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Topic Title: DNO changed supply from TT to PME
Topic Summary: Who is responsible for remedial works
Created On: 10 July 2014 10:09 AM
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 10 July 2014 10:09 AM
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ieechrise

Posts: 10
Joined: 19 January 2005

I was called to a customer who requires an external socket in his garden, not a big issue in itself. At the time of my visit the supply was TT, the incomer from the pole was inside his neighbours loft space and the very old wiring insulation had disintegrated. I suggested he contact the DNO about it as it looked like the drop wires had overheated (maybe just long term weathering).

Subsequently the DNO changed the supply to both properties, drop wires re routed and new poles installed. When I went back to the site I found they had wired the supply as pme.

The customer has no idea what that means, but he has a garage away from the house with a supply via an underground cable somewhere. I explained as far as he could follow, that exporting the earth is no longer good practice and the garage/workshop now needs a TT electrode and similarly the proposed garden socket.

Should the DNO foot part of the bill?, should they have made the change bearing in mind the existing garage supply?

Thanks in advance for any responses.

rgds
 10 July 2014 10:35 AM
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Parsley

Posts: 960
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Are there any extraneous conductive parts that need bonding in the garage?

If there aren't is it an issue?

Regards
 10 July 2014 11:10 AM
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AJJewsbury

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What have the DNO done exactly? Have they just offered a PME terminal, which you can ignore an keep everything TT as it was, or have they taken the old electrode away and re-connected the installation to their CNE?
- Andy.
 10 July 2014 11:27 AM
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ieechrise

Posts: 10
Joined: 19 January 2005

Parsley- There is a substantial metal frame around the doors

Andy- Their contractor connected the whole system as PME and placed a sticker indicating exactly that. The electrode has been disconnected.

thanks for the responses
 10 July 2014 11:43 AM
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AJJewsbury

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Their contractor connected the whole system as PME and placed a sticker indicating exactly that. The electrode has been disconnected.

But original electrode & RCDs still present & serviceable? If so you presumably could convert back to TT for a negligible cost and then start from where you were before - if you wanted.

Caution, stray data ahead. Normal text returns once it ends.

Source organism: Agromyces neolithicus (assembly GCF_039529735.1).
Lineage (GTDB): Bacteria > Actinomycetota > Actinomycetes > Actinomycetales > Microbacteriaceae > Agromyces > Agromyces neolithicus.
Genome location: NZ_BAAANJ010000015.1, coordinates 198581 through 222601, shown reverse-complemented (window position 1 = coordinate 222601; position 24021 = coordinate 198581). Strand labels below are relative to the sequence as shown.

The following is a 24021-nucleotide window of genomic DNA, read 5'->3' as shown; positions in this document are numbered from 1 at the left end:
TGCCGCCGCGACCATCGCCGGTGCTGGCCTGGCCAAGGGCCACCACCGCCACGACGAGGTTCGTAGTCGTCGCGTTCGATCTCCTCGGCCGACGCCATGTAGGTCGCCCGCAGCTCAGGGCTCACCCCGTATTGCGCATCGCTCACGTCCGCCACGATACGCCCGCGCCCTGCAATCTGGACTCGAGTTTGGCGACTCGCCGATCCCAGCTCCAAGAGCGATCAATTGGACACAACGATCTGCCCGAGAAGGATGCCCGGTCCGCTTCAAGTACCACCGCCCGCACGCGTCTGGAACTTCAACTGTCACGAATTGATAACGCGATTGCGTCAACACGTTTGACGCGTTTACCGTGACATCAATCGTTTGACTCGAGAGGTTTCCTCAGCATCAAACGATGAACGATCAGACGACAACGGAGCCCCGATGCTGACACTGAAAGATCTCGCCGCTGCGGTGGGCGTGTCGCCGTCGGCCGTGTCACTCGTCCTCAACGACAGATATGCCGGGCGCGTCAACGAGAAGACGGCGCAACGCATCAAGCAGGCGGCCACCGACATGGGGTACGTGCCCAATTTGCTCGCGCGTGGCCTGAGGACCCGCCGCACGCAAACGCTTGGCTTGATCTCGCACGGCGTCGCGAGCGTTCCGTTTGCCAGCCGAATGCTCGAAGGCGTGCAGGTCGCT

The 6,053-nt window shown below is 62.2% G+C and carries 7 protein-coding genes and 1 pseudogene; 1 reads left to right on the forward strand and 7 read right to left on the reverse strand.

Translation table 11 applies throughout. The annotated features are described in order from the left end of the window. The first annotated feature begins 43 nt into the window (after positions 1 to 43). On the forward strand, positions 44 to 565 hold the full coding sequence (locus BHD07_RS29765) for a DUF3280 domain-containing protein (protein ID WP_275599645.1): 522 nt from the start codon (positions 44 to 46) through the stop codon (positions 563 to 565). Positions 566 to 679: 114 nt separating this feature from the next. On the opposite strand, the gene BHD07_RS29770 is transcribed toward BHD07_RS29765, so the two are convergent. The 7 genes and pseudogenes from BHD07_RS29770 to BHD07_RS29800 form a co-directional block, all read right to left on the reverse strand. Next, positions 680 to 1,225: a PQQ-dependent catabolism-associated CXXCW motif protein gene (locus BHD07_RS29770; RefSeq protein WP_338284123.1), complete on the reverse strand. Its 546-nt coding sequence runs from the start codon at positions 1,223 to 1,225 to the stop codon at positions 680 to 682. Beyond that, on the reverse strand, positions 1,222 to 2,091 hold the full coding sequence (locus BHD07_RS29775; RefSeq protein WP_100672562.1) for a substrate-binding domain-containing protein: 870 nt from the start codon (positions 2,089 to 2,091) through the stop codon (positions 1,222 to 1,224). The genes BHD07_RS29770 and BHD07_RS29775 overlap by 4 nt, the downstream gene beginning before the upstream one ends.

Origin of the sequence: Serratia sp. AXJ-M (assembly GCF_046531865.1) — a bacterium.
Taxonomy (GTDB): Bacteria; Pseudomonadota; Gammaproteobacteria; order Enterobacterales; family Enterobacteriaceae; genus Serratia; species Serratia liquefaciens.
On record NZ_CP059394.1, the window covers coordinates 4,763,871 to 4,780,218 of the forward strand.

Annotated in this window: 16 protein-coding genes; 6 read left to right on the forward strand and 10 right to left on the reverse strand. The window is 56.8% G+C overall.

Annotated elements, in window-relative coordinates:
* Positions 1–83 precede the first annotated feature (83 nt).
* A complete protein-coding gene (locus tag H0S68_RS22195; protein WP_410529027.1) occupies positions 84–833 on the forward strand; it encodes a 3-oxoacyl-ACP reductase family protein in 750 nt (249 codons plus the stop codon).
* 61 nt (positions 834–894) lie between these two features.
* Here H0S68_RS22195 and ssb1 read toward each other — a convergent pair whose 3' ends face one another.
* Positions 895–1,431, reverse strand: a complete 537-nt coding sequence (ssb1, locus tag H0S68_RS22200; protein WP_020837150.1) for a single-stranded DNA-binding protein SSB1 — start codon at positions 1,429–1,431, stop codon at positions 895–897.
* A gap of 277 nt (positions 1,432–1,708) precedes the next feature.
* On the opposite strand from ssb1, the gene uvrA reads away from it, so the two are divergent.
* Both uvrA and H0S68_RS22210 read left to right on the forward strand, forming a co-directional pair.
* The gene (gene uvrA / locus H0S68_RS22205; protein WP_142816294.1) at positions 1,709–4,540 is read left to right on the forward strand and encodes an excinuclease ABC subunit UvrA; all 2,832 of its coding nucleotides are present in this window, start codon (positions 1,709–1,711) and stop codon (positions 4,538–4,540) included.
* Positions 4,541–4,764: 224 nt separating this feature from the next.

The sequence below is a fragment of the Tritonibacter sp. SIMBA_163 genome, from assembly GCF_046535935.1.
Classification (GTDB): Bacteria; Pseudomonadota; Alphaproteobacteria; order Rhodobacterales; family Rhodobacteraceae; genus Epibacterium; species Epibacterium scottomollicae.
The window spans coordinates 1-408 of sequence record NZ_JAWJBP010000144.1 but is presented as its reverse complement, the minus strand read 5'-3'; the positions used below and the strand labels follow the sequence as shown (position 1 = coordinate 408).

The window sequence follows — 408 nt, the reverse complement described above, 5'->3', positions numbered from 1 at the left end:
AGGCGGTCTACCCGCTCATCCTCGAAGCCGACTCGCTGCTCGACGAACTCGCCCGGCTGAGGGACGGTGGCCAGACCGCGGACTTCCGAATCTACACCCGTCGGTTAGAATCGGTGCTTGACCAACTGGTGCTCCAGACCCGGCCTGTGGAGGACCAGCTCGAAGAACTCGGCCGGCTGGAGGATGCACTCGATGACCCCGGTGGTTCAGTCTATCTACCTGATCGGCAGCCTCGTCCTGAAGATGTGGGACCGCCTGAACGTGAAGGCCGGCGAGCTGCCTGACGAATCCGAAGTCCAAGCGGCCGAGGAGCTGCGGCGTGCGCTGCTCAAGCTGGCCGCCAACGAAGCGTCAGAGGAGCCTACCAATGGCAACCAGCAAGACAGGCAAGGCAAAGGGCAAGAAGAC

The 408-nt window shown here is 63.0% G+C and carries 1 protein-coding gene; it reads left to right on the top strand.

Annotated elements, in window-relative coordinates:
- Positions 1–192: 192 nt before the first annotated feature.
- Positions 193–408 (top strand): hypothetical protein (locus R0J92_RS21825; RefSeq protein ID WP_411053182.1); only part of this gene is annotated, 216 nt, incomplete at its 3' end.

- Andy.
 10 July 2014 11:49 AM
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slittle

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So assuming it's got an RCD at the mains position which it must of had as a TT installation, drop the "PME" earth, put the electrode back in, problem solved.


Or is it the fact there never was an RCD that's now caused the "contractor" to connect the PME earth to at least provide some sort of chance for the installation to disconnect ??


Stu
 10 July 2014 12:21 PM
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ieechrise

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Stu- it had a new board about three years ago, split rcd's
 10 July 2014 12:26 PM
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OMS

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Joined: 23 March 2004

What's the bonding like ?

Personally, if that's OK then I suspect you may be getting a little carried away with perceived risks from PME

Regards

OMS

-------------------------
Failure is always an option
 10 July 2014 12:57 PM
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AJJewsbury

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There is a substantial metal frame around the doors

I'd be very dubious about bonding garage door frames - firstly I'd doubt whether they're really extraneous (i.e. can introduce a potential) and even if they are I'd want to weigh the increase shock risk to those stood outside the building against any benefit to those inside. (Which side of a garage door are you usually when you touch it?)

- Andy.
 11 July 2014 10:30 AM
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ieechrise

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Joined: 19 January 2005

OK. to conclude the thread, verify the bonding and then the options are

1) revert to TT

2) ignore the change

based on either option would consensus be that the new socket outlet in the garden can be completed in 3 core swa (armouring earthed for mechanical rather than functional), no earth spike.

Thanks for the responses

Edited: 11 July 2014 at 01:10 PM by ieechrise
 11 July 2014 11:45 AM
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daveparry1

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I there are no extraneous metal parts close by (eg copper water pipe etc) I would ignore the change.
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